THERE are not too many people who impress on sight; who spark and retain our interest from the beginning. Derek Jakeway was one.
I first met him in Georgetown, the capital of what was then British Guiana, during the course of a three-month investigation in British West Indian territories of housing schemes for low-income urban workers. It was 1958. Jakeway was the Chief Secretary of the Government. My diary note reads: 'a genial black-haired Adonis with a roving glitter in his rich deep eyes, which must set the ladies alight'.
At 42 he knew well how to use his charismatic endowments - not least when he crossed swords in the Legislative Council with the un-intimidatable Janet Jagan, who was Minister of Housing. Twenty years earlier, post-Oxford, he had been assigned in the Colonial Administrative Service to Nigeria. He was there for 17 years, apart from a stint in the Seychelles. Then, after two years' secondment to the Colonial Office, things - and he - started to move: British Guiana, Sarawak and lastly Governor of Fiji, where he was from 1964 to 1968.
By then, of course, he was well tuned into the colonial surge towards independence. When he found on arrival that an uncertain Fiji was neither well-prepared nor universally enthusiastic about such a prospect, Jakeway set about stepping up the conceptual tempo. He was immediately sensitive to, but impatient of, the obstacles of race, colour, culture, language and traditions which distinguished, even divided, indigenous Fijians, the so-called immigrant Indians and the minority racial groupings of Europeans, Chinese, Part-Europeans and other Pacific islanders.
A crucial year of change was 1964 with the granting of a measure of internal self-government. This was achieved by the introduction of the advisory membership system of political responsibility, that colonially conceived transit camp and training-ground for future ministerial office and independence.
Jakeway presided with innovative flair and dynamism over a central government executive machine which was now part-official and part-political: multiracial too, as Fijian, Indian and European elected leaders worked together for the first time in government. In 1967, a Chief Minister and other Ministers were appointed. The proceedings were nearing completion.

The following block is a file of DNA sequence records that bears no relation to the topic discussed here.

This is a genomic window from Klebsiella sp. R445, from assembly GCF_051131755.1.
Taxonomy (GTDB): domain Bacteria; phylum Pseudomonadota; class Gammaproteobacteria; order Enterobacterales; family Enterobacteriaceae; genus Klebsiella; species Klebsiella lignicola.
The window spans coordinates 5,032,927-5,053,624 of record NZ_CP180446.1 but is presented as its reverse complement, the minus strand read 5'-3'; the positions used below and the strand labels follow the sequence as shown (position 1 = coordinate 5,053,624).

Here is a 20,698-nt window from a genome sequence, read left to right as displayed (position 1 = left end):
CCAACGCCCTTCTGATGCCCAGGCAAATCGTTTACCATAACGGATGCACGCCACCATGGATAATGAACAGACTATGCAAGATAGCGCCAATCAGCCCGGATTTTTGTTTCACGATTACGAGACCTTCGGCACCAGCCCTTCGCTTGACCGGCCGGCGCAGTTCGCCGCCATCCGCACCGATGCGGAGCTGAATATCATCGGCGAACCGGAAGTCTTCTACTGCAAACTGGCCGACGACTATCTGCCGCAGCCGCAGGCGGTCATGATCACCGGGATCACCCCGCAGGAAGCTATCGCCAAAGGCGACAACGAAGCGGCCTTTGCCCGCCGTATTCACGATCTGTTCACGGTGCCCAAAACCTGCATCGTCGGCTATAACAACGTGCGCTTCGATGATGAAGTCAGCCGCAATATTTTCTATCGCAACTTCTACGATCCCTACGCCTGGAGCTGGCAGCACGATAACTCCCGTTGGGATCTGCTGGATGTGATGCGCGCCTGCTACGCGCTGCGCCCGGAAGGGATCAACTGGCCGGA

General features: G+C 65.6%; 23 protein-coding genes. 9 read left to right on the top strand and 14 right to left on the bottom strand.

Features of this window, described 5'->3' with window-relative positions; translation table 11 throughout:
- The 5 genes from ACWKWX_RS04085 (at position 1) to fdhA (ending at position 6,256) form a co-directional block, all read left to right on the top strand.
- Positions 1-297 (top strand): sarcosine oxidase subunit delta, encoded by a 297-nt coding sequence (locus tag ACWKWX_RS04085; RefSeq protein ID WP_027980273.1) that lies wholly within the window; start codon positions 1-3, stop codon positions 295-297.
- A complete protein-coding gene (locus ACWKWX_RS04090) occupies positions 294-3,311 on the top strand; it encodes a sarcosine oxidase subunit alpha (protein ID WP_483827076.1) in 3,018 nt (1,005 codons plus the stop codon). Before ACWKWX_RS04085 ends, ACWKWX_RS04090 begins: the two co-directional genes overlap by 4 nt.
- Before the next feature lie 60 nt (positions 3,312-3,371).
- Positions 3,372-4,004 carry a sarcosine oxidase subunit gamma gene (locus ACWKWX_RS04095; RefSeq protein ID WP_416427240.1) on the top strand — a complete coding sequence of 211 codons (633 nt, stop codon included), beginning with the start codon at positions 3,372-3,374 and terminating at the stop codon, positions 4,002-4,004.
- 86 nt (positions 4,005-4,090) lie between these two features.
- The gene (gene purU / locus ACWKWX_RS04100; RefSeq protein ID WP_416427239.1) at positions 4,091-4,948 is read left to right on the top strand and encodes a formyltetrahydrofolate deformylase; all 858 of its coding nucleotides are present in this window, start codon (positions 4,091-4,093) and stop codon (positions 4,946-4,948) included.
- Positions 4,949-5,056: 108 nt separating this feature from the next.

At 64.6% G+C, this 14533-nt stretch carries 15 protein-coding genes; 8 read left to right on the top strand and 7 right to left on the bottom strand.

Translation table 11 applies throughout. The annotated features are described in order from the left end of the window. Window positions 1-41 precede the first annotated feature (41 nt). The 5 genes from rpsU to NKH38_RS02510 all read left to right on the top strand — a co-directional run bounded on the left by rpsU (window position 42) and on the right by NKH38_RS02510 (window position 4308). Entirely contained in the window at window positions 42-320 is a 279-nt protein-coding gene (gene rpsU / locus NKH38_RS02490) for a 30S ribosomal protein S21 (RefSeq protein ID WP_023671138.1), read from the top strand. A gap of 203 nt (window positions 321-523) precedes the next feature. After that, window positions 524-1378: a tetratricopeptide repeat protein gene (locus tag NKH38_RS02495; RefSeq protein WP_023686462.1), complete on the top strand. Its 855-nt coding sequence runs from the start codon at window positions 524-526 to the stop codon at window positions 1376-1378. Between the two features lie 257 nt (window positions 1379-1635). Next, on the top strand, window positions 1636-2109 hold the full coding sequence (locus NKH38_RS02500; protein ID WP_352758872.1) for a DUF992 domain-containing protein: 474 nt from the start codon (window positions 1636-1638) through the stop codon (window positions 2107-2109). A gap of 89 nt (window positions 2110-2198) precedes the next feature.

It was not just the political process which had needed prodding. Jakeway moved to accelerate the pace of what was called 'localisation' in the civil service; and brought in his Director of Localisation and Training from Sarawak. By the institution of special training programmes, by the phasing out of pensionable staff imports and contract substitution, and by counterpart appointments in upper-level posts long held by professional and administrative expatriates, Jakeway set about preparing indigenous staff for the tasks and responsibilities they would face in the future. By the time he left Fiji in 1968, the road to independence (in 1970) was well charted, as well as the civil service capacity to service it. All this required sustained determination, not least because the senior staff union was suspicious and resentful of what was happening. To Jakeway, much of the credit is due that the transition was accomplished peacefully, without either the public rancour, the leadership personality clashes, the physical strife and the violence that marked the independence birth-pangs of some other racially mixed British and French colonies. That, sadly, was to come later in independent Fiji.
The Governor of Fiji was also Governor of the tiny remote dependency of Pitcairn, oceanically midway between Panama (4,100 miles) and New Zealand (3,300 miles); and the equally small matter of 3,320 miles from its gubernatorial seat in Fiji. Fletcher Christian and the Bounty mutineers had known a thing or two when they came ashore there in 1790 and literally burned their boat behind them. The oceanic remoteness and inaccessibility of Pitcairn, with no regular shipping service and no certainty either of being able to land, even if you could get to the island, or of getting away again if you did, meant that no previous Governor of Pitcairn had found it possible to go ashore there while in office. Jakeway was determined to be the first.
With the help of the United States supply ship FS 392 and a maritime journey of 1,350 miles from Tahiti, he achieved his ambition in full colonial governor's uniform - in December 1967. The wry twist in the warmth of the welcome extended to him as the Queen's representative by the 90-odd descendants of the mutineers did not escape him. When he left, half the tiny population of Pitcairn sought deck passage to the bright lights and worldly seductions of Tahiti. Nine men were taken.
Jakeway had a wet and squally departure on the Pitcairn longboat carrying him to the FS 392 drifting three miles out in the lea of the island. Just outside tiny Bounty Bay, a huge wave heaved the boat high in the air and deposited the Pacific Ocean in the lap of the departing Governor. A typical Pitcairn baptismal ceremony had no regard for persons or office.
Made redundant as it were by the fortunes - or misfortunes - of change, Jakeway returned from the South Pacific by means of an arduous adventure drive across Asia and the Middle East to his Devon family home in Exmouth. There he became Chairman of the county's Health Authority for close on a decade. I would say that they were rather fortunate.
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